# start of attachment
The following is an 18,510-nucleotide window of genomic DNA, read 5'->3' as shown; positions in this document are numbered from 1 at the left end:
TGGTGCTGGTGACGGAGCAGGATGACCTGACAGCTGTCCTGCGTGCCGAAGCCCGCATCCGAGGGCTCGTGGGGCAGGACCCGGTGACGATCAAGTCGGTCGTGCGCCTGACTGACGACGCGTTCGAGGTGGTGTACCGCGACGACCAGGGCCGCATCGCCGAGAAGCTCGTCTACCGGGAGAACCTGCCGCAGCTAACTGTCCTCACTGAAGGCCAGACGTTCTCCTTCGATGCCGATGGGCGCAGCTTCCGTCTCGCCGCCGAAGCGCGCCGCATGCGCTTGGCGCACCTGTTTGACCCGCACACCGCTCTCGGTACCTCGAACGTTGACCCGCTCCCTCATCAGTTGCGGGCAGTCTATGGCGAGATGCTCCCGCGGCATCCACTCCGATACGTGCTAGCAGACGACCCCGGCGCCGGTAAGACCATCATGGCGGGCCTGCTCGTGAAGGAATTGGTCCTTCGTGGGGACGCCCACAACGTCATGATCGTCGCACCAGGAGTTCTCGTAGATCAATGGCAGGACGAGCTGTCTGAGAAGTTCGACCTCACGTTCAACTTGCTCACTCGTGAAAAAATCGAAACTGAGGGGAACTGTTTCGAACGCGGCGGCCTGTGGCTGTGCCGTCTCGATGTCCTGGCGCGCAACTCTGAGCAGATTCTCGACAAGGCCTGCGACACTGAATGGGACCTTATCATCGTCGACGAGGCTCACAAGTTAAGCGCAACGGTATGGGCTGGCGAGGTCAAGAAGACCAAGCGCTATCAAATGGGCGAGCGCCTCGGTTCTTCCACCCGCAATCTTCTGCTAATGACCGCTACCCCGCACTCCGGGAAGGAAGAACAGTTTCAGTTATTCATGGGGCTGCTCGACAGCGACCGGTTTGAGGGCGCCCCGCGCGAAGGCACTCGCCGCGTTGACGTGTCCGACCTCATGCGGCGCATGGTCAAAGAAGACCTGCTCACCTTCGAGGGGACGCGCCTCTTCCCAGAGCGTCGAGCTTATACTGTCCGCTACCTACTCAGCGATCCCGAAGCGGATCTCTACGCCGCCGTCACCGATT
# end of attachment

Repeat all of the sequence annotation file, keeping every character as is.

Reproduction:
The following is an 18,510-nucleotide window of genomic DNA, read 5'->3' as shown; positions in this document are numbered from 1 at the left end:
TGGTGCTGGTGACGGAGCAGGATGACCTGACAGCTGTCCTGCGTGCCGAAGCCCGCATCCGAGGGCTCGTGGGGCAGGACCCGGTGACGATCAAGTCGGTCGTGCGCCTGACTGACGACGCGTTCGAGGTGGTGTACCGCGACGACCAGGGCCGCATCGCCGAGAAGCTCGTCTACCGGGAGAACCTGCCGCAGCTAACTGTCCTCACTGAAGGCCAGACGTTCTCCTTCGATGCCGATGGGCGCAGCTTCCGTCTCGCCGCCGAAGCGCGCCGCATGCGCTTGGCGCACCTGTTTGACCCGCACACCGCTCTCGGTACCTCGAACGTTGACCCGCTCCCTCATCAGTTGCGGGCAGTCTATGGCGAGATGCTCCCGCGGCATCCACTCCGATACGTGCTAGCAGACGACCCCGGCGCCGGTAAGACCATCATGGCGGGCCTGCTCGTGAAGGAATTGGTCCTTCGTGGGGACGCCCACAACGTCATGATCGTCGCACCAGGAGTTCTCGTAGATCAATGGCAGGACGAGCTGTCTGAGAAGTTCGACCTCACGTTCAACTTGCTCACTCGTGAAAAAATCGAAACTGAGGGGAACTGTTTCGAACGCGGCGGCCTGTGGCTGTGCCGTCTCGATGTCCTGGCGCGCAACTCTGAGCAGATTCTCGACAAGGCCTGCGACACTGAATGGGACCTTATCATCGTCGACGAGGCTCACAAGTTAAGCGCAACGGTATGGGCTGGCGAGGTCAAGAAGACCAAGCGCTATCAAATGGGCGAGCGCCTCGGTTCTTCCACCCGCAATCTTCTGCTAATGACCGCTACCCCGCACTCCGGGAAGGAAGAACAGTTTCAGTTATTCATGGGGCTGCTCGACAGCGACCGGTTTGAGGGCGCCCCGCGCGAAGGCACTCGCCGCGTTGACGTGTCCGACCTCATGCGGCGCATGGTCAAAGAAGACCTGCTCACCTTCGAGGGGACGCGCCTCTTCCCAGAGCGTCGAGCTTATACTGTCCGCTACCTACTCAGCGATCCCGAAGCGGATCTCTACGCCGCCGTCACCGATT